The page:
Arthur Baker Tribute


Allan Haley in News on September 15, 2017

“The greatest use of life is to spend it for something that will outlast it.” – William James

Arthur Baker passed away late last year at the age of 86. While he is no longer with us, his calligraphy and typeface designs will surely be part of the typographic lexicon for many years to come.

Baker dedicated his career and adult life to the letter arts. He was a renowned calligrapher, author of over 20 books on the calligraphic arts, and an award-winning typeface designer with hundreds of designs to his credit. Baker’s lively style has been admired and imitated by many calligraphers and type designers. With his knowledge of historical calligraphic styles, and his custom designed pens and brushes, Baker created a rich, deep and wide legacy of letterforms.

His brother, Edward, eloquently sums up Arthur’s life. “My brother dedicated his life to calligraphic designs and the alphabet. For 60 years, the 26 letters of the Roman Alphabet were Arthur’s closest personal friends and family. His right hand and heart made the pen and brush dance to the cadence of many different drummers.”

Baker grew up in Berkeley, California, and attended school on the West Coast and New York City. After serving in the U.S. Army, he studied under the famous calligrapher Oscar Ogg and had private lessons with George Salter, and Tommy Thompson. Some of Baker’s earliest designs were made available through Photo-Lettering Inc., and his first widely-available commercial typeface was published in 1965. Baker’s first book was published in 1973. His later digital typefaces were made available through an impressive array of companies: Adobe, Agfa Typographic Systems (now Monotype), AlphaOmega Typography, Hewlett Packard and International Typeface Corporation (ITC).

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Steve Reef, founder of Glyph Systems, remembers Baker as a prolific designer who was always trying out new ideas. “He would get an idea and then generate a pile of paper drawings exploring a variety of subjects including American presidents, apples and even pasta,” Reef recalls. “Arthur would write out words like ‘rigatoni’ and ‘macaroni’ in different lettering styles – each uniquely capturing the essence of the word.” Baker drew thousands of alphabets. Unfortunately, most remained on paper and were never converted into fonts. This, however, did not deter him. Baker worked out a love of drawing letters and exploring their forms.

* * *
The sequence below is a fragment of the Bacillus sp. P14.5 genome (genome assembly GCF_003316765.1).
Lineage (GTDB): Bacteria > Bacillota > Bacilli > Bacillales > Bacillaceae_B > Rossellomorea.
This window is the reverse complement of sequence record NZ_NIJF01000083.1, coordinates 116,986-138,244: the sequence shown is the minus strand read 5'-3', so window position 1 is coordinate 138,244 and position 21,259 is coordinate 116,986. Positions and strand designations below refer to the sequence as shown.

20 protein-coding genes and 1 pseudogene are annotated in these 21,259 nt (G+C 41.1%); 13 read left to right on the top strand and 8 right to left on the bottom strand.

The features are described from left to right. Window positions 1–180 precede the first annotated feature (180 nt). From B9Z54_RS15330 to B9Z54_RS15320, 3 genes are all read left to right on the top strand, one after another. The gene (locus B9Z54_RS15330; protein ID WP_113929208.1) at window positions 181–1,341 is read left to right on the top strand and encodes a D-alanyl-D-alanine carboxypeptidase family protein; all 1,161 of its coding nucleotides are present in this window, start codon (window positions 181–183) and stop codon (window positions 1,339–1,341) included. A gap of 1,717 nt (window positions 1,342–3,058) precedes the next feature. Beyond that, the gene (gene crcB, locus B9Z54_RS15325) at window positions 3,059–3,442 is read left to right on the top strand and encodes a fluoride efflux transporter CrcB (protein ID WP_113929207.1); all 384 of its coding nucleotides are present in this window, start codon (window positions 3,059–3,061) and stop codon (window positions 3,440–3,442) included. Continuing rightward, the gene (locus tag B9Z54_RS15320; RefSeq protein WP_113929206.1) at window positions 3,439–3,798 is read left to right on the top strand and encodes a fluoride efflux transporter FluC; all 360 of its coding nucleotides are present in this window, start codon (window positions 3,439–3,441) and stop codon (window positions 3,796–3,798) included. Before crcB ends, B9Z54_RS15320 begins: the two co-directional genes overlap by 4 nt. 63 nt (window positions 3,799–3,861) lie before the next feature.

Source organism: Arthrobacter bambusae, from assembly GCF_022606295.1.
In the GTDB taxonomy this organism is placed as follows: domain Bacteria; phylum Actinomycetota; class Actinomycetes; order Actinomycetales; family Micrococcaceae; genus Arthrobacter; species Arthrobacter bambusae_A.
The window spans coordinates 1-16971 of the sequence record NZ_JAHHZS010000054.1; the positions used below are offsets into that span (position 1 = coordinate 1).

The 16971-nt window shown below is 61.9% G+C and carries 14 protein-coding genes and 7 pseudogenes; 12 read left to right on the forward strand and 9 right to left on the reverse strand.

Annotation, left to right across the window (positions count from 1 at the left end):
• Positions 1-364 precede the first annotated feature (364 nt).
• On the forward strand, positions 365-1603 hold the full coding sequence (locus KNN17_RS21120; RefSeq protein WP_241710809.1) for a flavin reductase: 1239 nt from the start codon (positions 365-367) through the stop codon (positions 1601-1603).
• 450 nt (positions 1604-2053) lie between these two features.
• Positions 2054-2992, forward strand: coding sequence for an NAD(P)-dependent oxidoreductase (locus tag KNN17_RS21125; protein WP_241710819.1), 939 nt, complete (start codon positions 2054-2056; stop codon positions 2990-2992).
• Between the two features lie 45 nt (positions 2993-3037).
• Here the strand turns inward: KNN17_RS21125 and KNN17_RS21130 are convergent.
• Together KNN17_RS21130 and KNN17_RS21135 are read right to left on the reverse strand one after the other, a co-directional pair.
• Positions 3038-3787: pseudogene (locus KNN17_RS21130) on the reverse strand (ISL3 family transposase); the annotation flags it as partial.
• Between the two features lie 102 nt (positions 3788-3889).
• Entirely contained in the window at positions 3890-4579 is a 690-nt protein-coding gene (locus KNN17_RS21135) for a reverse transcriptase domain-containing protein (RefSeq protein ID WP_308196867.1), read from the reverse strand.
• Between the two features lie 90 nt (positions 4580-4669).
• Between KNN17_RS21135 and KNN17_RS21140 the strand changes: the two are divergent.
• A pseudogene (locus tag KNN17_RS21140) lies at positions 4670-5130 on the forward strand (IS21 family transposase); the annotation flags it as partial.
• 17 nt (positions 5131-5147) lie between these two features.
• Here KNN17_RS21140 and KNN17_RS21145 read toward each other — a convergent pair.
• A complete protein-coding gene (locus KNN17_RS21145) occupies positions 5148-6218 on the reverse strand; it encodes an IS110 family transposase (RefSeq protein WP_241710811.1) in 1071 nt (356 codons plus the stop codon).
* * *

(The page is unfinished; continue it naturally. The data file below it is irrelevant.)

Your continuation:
Baker’s typefaces, while all based in calligraphic tradition, are as varied as his typographic imagination and the tools he used to draw them. He also drew all his typefaces by hand. Baker never owned a computer and preferred to collaborate with those who had the technical skills to turn his calligraphy into digital fonts.

“Arthur would write out words like ‘rigatoni’ and ‘macaroni’ in different lettering styles – each uniquely capturing the essence of the word.”

Baker Signet™, Baker’s first commercial design, is an upright script with delicate broad strokes and hints of triangular serifs. Tall ascenders and angled weight transfer show a subtle foundation in late 15th century typefaces. Oxford™ is a robust and lively non-connecting script with several bi-form characters. Kigali™ is wide with an aggressive demeanor. Visigoth™ is another powerful design that conveys a sense of tension and immediacy. Mercator™ is more about chancery shapes and proportions – but with Baker’s distinct interpretation, while Cold Mountain™ is a rough edged, upright design of condensed proportions. The Hiroshige™ and ITC Tiepolo® typeface families, co-developed with Cynthia Hollandsworth Batty, were watershed designs when developed and remain popular to this day.

Tommy Thompson, the famous advertising lettering artist, said of Baker’s work, “language becomes music through the flowing pen of (his) calm and facile hand. His love of beauty is so unselfishly expressed in his work that one reads joy in each letter and word, in the rhythm of his designs.”

Arthur Baker

Note: Fans of Arthur Baker’s work will soon be able to experience it firsthand at Letterform Archive. The San Francisco non-profit institution specializes in type, calligraphy, and graphic design, and is especially honored to preserve primary material from local artists like Baker whose work encompasses all three disciplines.

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